Some friends, the Old Boy and I, went to a Herman’s Hermits’ concert last night. I said to them, “We’re sharing a table with some strangers. They’ll probably be wrinkly-dinklies and Herman’s Hermits’ tragics. You know the sort. They’ll know every single song and go ‘Woo!’ at the end of each one. We’re just going to have to be gracious and not let that bother us.”

The hall was set up with large tables, plenty of room between each one and a bar at the back of the room. It looked like a wedding reception. There was even an usher at the door with a floor plan to help us find our table. When we sat down I asked the people next to me, “Are you friends of the bride or groom?” They smiled, but a little warily. They probably thought, “Poor old dear. Dementia’s on its way.”

The band was fantastic. They might have grey hair and are older than dirt, but those dudes could still rock it out. But, you know you’re out with the oldies when the band asks the audience, “Hands up if you thought we were dead.”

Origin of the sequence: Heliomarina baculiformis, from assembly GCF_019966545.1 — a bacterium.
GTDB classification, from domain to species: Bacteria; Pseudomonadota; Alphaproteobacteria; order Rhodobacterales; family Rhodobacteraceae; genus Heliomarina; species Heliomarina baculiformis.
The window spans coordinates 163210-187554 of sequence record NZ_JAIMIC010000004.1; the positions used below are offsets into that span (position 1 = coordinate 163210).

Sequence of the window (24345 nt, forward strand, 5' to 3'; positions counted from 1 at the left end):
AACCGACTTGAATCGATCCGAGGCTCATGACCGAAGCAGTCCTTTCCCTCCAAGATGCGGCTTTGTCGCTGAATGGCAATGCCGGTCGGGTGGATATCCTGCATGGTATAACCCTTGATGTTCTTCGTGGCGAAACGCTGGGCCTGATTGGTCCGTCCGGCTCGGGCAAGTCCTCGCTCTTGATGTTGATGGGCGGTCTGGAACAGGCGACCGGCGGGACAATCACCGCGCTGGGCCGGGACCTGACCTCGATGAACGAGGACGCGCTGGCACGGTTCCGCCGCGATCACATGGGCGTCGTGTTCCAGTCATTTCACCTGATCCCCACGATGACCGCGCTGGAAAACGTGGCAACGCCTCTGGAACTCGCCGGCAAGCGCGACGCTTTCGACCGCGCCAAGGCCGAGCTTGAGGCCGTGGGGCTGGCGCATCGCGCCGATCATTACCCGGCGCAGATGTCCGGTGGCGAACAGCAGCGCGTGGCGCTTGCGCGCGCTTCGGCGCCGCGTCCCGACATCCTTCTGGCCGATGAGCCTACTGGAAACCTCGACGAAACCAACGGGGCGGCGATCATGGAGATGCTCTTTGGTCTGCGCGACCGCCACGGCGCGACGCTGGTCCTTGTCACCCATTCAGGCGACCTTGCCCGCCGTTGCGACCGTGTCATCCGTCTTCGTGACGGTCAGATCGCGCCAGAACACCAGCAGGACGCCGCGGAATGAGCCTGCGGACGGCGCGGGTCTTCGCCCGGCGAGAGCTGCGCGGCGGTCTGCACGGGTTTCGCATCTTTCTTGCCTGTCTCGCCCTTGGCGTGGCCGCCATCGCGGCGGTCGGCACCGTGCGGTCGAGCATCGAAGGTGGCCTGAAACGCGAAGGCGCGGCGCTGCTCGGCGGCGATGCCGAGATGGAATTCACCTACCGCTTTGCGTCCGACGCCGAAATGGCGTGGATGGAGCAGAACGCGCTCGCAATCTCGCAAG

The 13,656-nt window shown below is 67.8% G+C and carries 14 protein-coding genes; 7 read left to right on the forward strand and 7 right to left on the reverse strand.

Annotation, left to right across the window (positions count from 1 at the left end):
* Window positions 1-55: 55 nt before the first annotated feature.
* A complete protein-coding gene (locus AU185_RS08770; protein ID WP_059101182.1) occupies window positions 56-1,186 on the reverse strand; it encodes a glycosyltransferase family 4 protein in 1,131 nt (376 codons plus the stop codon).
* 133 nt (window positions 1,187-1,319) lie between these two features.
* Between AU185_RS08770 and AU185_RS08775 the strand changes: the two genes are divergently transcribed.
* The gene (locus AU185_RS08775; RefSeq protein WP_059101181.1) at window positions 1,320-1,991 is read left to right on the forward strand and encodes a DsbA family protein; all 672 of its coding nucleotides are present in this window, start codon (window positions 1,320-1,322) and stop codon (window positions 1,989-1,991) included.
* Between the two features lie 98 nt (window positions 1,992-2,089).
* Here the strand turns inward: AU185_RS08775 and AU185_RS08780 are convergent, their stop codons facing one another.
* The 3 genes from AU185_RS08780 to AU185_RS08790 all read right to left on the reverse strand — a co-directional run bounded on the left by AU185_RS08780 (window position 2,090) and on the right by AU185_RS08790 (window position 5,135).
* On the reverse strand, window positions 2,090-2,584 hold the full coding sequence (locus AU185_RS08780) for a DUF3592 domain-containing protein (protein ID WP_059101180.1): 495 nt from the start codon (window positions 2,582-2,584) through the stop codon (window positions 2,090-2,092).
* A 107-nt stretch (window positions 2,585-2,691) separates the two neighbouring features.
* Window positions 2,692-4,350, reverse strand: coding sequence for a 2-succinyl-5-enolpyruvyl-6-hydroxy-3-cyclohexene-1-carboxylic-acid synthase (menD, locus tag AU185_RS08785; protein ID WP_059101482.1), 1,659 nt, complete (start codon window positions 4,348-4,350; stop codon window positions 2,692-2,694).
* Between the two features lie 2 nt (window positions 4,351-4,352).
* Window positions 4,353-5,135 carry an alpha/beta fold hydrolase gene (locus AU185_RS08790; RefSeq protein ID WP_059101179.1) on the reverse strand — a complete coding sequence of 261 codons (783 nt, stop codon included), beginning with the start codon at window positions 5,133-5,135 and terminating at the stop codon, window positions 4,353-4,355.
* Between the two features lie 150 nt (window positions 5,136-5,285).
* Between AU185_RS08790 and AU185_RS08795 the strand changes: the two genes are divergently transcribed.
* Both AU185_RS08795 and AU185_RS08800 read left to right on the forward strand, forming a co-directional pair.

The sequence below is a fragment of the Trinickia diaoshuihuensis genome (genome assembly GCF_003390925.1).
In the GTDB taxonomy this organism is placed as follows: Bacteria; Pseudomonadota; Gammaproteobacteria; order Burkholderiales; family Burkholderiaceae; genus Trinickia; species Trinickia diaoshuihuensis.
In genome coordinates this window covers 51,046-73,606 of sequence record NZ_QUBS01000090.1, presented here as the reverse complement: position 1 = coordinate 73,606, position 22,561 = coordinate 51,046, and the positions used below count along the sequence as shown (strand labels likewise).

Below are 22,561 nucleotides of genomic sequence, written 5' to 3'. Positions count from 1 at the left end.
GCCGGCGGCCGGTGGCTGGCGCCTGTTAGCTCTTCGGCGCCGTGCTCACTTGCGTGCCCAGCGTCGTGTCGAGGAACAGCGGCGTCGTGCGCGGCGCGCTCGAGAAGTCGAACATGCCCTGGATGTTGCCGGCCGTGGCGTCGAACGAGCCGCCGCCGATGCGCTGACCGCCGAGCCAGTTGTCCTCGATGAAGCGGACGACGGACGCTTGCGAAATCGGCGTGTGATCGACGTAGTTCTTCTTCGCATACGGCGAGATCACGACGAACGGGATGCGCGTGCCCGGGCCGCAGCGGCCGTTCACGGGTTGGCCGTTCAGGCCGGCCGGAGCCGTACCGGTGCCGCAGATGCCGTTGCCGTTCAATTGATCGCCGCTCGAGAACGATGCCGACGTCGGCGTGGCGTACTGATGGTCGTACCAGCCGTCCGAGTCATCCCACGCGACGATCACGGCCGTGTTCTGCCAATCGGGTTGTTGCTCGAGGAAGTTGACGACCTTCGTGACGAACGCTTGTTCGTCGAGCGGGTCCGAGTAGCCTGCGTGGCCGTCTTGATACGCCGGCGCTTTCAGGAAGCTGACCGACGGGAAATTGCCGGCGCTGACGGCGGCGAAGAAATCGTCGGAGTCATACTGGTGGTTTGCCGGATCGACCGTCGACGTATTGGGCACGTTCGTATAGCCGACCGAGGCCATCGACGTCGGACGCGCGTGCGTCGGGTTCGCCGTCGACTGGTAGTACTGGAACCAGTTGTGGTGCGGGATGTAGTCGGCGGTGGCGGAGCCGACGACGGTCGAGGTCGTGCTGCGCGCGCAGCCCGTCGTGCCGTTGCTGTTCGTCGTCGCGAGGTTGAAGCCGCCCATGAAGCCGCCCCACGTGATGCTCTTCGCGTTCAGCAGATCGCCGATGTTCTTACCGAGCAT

I had a strange sense of being back in high school and in a future retirement village, at the same time. There was a senior citizens’ version of a mosh pit where a few braver, and obviously fitter than the rest of us, couples danced the rock-and-roll jive all night. ALL NIGHT! What steroids are they on?

And guess what: I was right about there being an old Herman’s Hermits tragic at our table. It was me! I knew all their songs, and the other 60s classics they did. I sang along to them all, attempted a bit of harmony when it was particularly loud, and yelled “Woo hoo!” and “Alright!” at the end of each song. And you know what? I don’t care. I had F.U.N. The others were patient and gracious with me.

What has this got to do with writing, living and the price of eggs? Probably not a lot, except that the evening showed me, once again, how powerfully connected music and memories are.  For a few hours I was transported back to beehive hairdos; pointy-toed stiletto high heels; school-girl crushes; doing my homework while glued to the radio; being young, fit and healthy and even, possibly, a little bit cute. Ah…glory days.

It also showed me that with the right attitude and a good band, it doesn’t matter how decrepit you are, you can still have fun. Groovy, baby. And, one more “WOO!” for the road.